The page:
One of the early upgrades I added to my mill was a dust shoe. It was a copy of a common design in the shapeoko community. It works, but I have issues with it. The design relies on a skirt, which is never the length you want and doesn’t work well with small parts and height changes. The other issue I have is that you can never see what is going on. Some have created designs with clear materials, but those will get dusty fast. Lastly the design restricts access to the collet locker. It makes bit changing a pain. In comes my savior, Loc-Line. First a picture of the finished product so we are all on the same page. They sell 3/4″ Loc-Line for a reasonable price on amazon. I don’t recommend it however. The stuff has a large internal diameter, but the bend radius is not tight. I made an early version of this with the 3/4″ stuff and just couldn’t ever get the nozzle positioned how I wanted. Instead I recommend this 1/2″ kit from amazon. It comes with 12 segments, 3 different nozzle diameters, and two threaded NPT adapters. One is 1/2″ NPT and I think the other is 3/8″. I used two kits to outfit my mill.
Now is one of the many times I really really want a 3D printer. I could print a perfect adapter to go from my tapered shop vacuum hose line to these Loc-Line threaded adapters. Also a 3D printer would let you print all manner of nozzles. Having some be flat bottomed or concave to sit around the bit would be ideal. Alas I have no 3D printer, but luckily PVC piping got me there. My shop vac line fits reasonably well into a 1″ PVC coupler, so I started with that. I found a great tee to go from 1″ to 3/4″ pipe, and a set of 3/4″ plugs with internal 1/2″ NPT pipe threads. Loc-Line threaded adapters go into those. Take a look:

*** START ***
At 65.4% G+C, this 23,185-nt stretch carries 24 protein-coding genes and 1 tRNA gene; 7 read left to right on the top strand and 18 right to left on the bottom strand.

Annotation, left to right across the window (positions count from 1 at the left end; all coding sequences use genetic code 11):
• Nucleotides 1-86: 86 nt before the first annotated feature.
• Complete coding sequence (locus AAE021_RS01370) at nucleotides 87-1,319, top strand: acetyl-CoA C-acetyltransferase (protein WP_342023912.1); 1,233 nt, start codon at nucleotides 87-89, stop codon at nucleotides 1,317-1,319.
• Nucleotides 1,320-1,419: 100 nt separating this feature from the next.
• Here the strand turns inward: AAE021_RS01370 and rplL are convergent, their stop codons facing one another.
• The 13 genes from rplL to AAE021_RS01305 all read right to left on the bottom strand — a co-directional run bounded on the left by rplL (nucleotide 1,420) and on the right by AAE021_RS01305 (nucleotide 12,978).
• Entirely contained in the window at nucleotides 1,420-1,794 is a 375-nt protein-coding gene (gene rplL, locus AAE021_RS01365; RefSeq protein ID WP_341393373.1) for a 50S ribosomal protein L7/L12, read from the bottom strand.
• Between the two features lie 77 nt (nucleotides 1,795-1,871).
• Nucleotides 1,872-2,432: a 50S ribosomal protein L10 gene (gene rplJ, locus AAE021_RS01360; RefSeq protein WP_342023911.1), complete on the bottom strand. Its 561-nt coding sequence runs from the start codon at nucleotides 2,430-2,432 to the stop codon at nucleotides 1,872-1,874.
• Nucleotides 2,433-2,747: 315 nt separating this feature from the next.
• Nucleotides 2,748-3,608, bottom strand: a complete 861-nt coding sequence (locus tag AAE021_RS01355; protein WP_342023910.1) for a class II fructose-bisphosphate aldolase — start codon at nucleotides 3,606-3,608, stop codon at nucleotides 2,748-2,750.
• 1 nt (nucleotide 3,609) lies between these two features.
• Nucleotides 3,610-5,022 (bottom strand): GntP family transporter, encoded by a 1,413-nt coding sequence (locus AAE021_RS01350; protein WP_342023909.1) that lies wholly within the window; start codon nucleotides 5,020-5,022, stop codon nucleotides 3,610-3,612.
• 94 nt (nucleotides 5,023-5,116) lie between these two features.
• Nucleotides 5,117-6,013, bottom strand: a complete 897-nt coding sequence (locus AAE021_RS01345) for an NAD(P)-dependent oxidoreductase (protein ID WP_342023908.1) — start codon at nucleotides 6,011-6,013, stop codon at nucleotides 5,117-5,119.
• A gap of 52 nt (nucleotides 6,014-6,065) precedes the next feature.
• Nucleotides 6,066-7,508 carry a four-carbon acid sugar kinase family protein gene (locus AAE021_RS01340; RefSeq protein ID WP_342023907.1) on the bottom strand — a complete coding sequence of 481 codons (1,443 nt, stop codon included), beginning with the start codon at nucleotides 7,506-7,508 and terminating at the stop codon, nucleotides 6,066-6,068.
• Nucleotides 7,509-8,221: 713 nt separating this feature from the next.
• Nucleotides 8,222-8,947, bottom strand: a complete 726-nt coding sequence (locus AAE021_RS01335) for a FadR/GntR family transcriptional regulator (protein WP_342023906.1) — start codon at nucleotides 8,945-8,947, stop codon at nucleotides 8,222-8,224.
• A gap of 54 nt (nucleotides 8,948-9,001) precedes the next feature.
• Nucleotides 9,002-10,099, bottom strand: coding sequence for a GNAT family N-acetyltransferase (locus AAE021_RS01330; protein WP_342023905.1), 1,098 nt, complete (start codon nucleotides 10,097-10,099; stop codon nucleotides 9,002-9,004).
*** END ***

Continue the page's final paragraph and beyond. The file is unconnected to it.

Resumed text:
Just for the fun of it I went ahead and painted the PVC tee blue. Why not add some color to life. A shaped piece of wood conforms to the spindle on one side and the PVC on the other, and a hose clamp holds it all together. I forgot to take a picture, but the SVG profile is below and you can see it painted red in the finished shot. Looks stylish, has a lot of adjustability, easy to see what is happening, and easy bit access. Does it suck though? I shot some video while finding out. First I started by pocketing 1.2″ diameter hole as an easy test. Next I moved onto a deep profile cutout to see if it could suck debris from the bottom of a trench. As a bonus the nozzles hit the work surface. Being flexible they moved and didn’t interrupt the mill. I will probably chew up nozzles over time, but they are cheap enough. If I had a printer I could make my own on demand! Someday. Anywho, video time.